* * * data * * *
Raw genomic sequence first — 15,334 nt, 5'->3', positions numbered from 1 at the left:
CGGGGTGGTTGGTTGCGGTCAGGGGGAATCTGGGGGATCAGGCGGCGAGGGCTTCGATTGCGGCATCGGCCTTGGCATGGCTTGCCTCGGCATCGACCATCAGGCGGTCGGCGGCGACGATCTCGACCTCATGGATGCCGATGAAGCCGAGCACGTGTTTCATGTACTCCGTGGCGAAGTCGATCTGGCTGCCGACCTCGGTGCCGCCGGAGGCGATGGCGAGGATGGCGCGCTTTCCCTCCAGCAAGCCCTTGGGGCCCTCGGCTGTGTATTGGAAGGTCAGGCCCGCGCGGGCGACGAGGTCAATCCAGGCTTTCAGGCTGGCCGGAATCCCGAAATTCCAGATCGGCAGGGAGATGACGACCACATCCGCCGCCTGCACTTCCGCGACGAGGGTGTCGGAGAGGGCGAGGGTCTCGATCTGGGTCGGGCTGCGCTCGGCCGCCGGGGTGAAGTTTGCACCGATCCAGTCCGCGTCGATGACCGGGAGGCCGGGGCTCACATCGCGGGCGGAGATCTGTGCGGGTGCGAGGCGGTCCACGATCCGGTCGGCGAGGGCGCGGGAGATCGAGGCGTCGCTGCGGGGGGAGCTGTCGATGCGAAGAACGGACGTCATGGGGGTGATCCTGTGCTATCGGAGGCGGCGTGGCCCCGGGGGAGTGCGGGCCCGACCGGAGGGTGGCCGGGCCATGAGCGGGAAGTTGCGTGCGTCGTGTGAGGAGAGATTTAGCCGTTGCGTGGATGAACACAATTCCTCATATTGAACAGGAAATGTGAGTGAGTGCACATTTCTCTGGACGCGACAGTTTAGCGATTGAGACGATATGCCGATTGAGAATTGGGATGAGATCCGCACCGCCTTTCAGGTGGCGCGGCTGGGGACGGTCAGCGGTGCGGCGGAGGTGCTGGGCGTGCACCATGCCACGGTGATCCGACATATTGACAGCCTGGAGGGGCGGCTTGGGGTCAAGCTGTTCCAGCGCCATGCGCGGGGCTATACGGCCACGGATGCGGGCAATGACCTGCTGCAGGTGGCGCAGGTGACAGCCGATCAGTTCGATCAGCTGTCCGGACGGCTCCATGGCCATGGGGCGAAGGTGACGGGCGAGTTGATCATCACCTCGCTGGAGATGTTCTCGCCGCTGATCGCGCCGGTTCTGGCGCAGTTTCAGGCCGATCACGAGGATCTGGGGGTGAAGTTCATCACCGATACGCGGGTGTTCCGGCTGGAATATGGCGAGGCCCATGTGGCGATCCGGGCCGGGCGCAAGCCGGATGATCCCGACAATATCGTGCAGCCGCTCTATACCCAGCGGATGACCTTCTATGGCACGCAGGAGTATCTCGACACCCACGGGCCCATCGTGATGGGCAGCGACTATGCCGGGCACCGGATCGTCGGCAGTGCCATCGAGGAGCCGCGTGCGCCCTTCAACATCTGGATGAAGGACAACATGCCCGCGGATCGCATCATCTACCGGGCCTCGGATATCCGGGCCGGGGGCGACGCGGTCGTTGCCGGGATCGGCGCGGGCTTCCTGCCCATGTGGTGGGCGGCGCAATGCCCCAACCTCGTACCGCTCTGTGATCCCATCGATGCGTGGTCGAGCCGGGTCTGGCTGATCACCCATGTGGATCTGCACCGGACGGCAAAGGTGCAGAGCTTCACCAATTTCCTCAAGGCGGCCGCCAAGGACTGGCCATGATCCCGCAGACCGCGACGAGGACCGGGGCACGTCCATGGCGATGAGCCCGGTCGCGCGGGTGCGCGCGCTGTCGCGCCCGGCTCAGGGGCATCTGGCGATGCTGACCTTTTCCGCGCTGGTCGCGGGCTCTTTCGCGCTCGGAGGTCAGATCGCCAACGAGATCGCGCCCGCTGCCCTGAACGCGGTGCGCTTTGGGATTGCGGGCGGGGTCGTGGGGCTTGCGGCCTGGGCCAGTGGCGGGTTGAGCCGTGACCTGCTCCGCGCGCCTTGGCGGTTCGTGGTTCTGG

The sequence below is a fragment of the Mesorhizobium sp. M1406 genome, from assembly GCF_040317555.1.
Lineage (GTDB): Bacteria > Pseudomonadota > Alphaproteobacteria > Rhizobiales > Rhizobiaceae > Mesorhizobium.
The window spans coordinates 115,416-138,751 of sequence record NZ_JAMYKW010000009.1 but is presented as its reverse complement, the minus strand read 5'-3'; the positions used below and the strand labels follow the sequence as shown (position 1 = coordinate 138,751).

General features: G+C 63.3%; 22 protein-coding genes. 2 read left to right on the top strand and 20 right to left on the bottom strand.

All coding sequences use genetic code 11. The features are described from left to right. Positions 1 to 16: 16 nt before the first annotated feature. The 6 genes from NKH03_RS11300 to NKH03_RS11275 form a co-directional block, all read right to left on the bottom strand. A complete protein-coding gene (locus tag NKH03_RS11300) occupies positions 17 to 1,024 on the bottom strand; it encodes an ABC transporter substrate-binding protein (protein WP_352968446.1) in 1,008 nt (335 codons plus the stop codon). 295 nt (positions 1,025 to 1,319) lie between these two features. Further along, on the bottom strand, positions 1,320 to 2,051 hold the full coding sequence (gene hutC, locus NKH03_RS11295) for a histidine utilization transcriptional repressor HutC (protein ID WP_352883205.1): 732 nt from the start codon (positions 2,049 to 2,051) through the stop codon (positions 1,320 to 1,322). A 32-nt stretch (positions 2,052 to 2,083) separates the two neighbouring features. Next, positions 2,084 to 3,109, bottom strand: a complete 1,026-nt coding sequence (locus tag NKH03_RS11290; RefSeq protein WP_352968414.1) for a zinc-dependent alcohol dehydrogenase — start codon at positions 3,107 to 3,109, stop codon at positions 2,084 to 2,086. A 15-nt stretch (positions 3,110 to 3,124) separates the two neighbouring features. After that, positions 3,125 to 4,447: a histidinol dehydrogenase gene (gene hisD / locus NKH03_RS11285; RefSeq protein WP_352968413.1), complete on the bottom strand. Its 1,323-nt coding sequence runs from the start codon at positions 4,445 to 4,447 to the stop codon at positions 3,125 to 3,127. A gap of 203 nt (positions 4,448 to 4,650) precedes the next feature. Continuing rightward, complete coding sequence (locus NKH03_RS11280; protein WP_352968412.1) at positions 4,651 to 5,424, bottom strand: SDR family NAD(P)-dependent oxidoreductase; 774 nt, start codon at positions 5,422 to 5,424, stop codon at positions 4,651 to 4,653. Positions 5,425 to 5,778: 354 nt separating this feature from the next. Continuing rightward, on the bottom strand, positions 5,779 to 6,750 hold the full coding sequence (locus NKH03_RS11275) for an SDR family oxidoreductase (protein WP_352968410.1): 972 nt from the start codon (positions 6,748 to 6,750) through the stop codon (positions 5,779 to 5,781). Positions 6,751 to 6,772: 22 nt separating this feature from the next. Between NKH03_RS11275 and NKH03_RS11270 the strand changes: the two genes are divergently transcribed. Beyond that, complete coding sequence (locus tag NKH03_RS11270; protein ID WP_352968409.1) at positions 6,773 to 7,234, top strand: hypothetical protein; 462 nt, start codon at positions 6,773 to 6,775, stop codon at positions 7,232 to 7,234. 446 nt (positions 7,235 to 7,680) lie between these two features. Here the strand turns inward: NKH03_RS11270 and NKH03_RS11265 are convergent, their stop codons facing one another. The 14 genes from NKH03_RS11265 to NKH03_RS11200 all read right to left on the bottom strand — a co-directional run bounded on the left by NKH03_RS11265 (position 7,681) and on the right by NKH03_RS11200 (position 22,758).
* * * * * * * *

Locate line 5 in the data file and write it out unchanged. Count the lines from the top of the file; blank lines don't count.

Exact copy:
The window spans coordinates 115,416-138,751 of sequence record NZ_JAMYKW010000009.1 but is presented as its reverse complement, the minus strand read 5'-3'; the positions used below and the strand labels follow the sequence as shown (position 1 = coordinate 138,751).